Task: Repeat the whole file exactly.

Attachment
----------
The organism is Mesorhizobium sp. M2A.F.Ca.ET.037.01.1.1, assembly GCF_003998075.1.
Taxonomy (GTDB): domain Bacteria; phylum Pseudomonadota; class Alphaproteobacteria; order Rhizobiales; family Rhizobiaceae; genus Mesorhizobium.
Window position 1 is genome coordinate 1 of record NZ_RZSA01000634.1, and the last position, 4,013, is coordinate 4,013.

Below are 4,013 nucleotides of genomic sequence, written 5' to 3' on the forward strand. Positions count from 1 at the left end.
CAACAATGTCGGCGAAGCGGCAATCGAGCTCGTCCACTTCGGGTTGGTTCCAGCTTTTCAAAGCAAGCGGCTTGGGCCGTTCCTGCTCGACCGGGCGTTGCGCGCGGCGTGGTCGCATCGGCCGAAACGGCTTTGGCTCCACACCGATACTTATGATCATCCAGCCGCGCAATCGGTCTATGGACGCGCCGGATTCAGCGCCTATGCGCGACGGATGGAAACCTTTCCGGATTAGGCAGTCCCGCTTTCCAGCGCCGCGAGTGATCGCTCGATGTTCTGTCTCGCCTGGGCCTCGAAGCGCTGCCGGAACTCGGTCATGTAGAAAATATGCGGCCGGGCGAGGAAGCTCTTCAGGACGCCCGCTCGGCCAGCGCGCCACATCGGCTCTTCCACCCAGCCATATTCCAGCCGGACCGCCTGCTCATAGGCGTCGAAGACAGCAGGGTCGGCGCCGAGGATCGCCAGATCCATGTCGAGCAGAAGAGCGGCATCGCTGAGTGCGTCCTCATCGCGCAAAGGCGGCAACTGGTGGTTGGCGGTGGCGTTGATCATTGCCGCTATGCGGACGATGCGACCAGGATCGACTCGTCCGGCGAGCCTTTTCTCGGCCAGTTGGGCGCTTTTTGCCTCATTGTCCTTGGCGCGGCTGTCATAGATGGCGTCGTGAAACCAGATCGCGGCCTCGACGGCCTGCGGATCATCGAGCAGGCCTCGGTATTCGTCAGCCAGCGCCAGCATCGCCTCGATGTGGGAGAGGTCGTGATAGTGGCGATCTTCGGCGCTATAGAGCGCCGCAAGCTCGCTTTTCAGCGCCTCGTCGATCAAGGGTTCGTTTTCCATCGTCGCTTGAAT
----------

The organism is Mesorhizobium sp. M2A.F.Ca.ET.037.01.1.1, assembly GCF_003998075.1.
Taxonomy (GTDB): domain Bacteria; phylum Pseudomonadota; class Alphaproteobacteria; order Rhizobiales; family Rhizobiaceae; genus Mesorhizobium.
Window position 1 is genome coordinate 1 of record NZ_RZSA01000634.1, and the last position, 4,013, is coordinate 4,013.

Below are 4,013 nucleotides of genomic sequence, written 5' to 3' on the forward strand. Positions count from 1 at the left end.
CAACAATGTCGGCGAAGCGGCAATCGAGCTCGTCCACTTCGGGTTGGTTCCAGCTTTTCAAAGCAAGCGGCTTGGGCCGTTCCTGCTCGACCGGGCGTTGCGCGCGGCGTGGTCGCATCGGCCGAAACGGCTTTGGCTCCACACCGATACTTATGATCATCCAGCCGCGCAATCGGTCTATGGACGCGCCGGATTCAGCGCCTATGCGCGACGGATGGAAACCTTTCCGGATTAGGCAGTCCCGCTTTCCAGCGCCGCGAGTGATCGCTCGATGTTCTGTCTCGCCTGGGCCTCGAAGCGCTGCCGGAACTCGGTCATGTAGAAAATATGCGGCCGGGCGAGGAAGCTCTTCAGGACGCCCGCTCGGCCAGCGCGCCACATCGGCTCTTCCACCCAGCCATATTCCAGCCGGACCGCCTGCTCATAGGCGTCGAAGACAGCAGGGTCGGCGCCGAGGATCGCCAGATCCATGTCGAGCAGAAGAGCGGCATCGCTGAGTGCGTCCTCATCGCGCAAAGGCGGCAACTGGTGGTTGGCGGTGGCGTTGATCATTGCCGCTATGCGGACGATGCGACCAGGATCGACTCGTCCGGCGAGCCTTTTCTCGGCCAGTTGGGCGCTTTTTGCCTCATTGTCCTTGGCGCGGCTGTCATAGATGGCGTCGTGAAACCAGATCGCGGCCTCGACGGCCTGCGGATCATCGAGCAGGCCTCGGTATTCGTCAGCCAGCGCCAGCATCGCCTCGATGTGGGAGAGGTCGTGATAGTGGCGATCTTCGGCGCTATAGAGCGCCGCAAGCTCGCTTTTCAGCGCCTCGTCGATCAAGGGTTCGTTTTCCATCGTCGCTTGAAT